For many years, mushrooms have received most of their attention as a popular pizza topping. But recently, these members of the fungi kingdom are getting a lot of spotlight as a “superfood” and functional mushrooms, like lion’s mane (Hericium erinaceus), are becoming increasingly popular.
These days mushrooms are being studied for their wellness properties and are consumed not just as nutritional food, but also as nutraceuticals, food supplements that have wellness benefits (Sabaratnam et al., 2013). The average consumer is also becoming more aware of the health benefits of different mushroom species.
While many of the edible varieties of mushrooms have health benefits, a few have stand out qualities. Lion’s mane (Hericium erinaceus) has been getting special attention for its potential benefits of supporting nerve regeneration and brain health (Sabaratnam et al., 2013).
I don’t know about you, but as I am aging, and also as a mother, I am finding I need all the brain power I can get! So I’m very interested in supporting my mental capacity and keeping my nervous system nourished. In this article, we will discuss the benefits of lion’s mane mushroom and the best sources of this fungi powerhouse.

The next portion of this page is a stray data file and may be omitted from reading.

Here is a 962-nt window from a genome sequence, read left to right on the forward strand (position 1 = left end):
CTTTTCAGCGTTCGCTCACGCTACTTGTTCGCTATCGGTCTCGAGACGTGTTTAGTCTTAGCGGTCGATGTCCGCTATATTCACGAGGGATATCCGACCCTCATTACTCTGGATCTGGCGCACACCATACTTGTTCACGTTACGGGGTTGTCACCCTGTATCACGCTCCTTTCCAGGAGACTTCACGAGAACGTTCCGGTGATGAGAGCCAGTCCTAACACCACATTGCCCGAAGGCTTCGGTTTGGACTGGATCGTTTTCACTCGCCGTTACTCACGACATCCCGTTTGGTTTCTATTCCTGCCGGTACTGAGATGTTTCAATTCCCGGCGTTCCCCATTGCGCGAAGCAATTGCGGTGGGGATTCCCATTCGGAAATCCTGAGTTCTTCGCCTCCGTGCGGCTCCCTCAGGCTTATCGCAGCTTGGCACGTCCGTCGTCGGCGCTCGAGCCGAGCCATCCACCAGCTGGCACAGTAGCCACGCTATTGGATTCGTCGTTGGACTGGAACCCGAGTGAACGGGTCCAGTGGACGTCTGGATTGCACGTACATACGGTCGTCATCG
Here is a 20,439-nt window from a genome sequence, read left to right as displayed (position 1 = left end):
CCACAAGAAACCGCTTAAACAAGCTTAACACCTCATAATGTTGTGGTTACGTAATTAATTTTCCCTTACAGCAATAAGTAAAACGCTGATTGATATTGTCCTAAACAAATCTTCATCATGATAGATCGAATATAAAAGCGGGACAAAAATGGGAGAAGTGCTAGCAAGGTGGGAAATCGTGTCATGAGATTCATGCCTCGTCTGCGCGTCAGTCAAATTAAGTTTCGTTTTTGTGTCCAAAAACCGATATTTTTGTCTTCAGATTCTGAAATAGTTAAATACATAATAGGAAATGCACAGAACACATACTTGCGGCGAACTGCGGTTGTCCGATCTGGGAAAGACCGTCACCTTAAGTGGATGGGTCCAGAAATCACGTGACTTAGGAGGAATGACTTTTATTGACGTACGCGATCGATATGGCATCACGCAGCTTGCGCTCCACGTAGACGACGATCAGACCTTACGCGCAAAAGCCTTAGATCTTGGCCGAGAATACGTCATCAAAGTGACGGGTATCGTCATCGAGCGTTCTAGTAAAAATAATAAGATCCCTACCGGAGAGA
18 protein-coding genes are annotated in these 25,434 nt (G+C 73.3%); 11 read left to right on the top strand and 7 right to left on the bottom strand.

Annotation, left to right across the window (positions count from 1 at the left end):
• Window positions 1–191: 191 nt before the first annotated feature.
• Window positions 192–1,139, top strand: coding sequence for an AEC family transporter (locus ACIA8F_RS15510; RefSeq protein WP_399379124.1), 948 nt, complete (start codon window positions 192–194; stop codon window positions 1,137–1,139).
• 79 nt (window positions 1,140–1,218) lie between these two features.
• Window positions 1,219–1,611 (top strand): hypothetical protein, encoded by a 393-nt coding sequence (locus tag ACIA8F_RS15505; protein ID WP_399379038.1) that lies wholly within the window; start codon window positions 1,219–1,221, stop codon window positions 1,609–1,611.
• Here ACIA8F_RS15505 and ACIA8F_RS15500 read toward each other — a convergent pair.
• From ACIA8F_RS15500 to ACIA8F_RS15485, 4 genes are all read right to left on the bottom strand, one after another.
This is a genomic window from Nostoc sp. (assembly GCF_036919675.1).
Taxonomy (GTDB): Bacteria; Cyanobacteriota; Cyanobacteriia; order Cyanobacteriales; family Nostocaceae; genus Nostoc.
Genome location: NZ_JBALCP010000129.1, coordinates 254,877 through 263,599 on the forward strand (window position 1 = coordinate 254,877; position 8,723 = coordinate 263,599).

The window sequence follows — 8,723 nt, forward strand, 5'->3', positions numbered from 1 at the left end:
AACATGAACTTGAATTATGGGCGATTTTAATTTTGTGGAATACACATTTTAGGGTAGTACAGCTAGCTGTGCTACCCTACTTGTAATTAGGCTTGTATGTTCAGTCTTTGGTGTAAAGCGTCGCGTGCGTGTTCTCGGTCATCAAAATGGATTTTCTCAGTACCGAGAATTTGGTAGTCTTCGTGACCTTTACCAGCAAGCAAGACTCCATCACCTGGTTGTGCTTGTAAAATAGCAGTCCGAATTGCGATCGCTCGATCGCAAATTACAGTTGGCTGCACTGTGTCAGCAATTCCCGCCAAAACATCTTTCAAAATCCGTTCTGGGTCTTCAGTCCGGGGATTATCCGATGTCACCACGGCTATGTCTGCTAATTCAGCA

What is Lion’s Mane?
Lion’s mane, historically known as an edible mushroom, was given its name due to its white, fluffy, cascading white spines (Stamets, 2005) resembling the long tresses of a lion. Hericium erinaceus grows in a formation that resembles a giant snowball and is sometimes referred to as monkey’s head, old man’s beard, hedgehog mushroom, pom pom (Stamets, 2005), and yamabushitake, a Japanese word that translates as “those who sleep in the mountains” (Rogers, 2011).
Lion’s mane is most abundantly found in the southern regions of the United States but has also been reported in other areas of North America, as well as Europe, China, and Japan (Stamets, 2005).
In the wild, lion’s mane can grow up to 40 cm in diameter (Stamets, 2005). This fungus does not have the same appearance as your typical mushroom, with no stalk or cap. Its white, cascading spines grow downward in a fork, changing color to brown or yellowish-brown with age (Stamets, 2005). If you were to encounter this white, spiny fungus in its natural habitat, it would likely be growing on dying or dead oak, walnut, beech, maple, or sycamore stumps or logs (Stamets, 2005).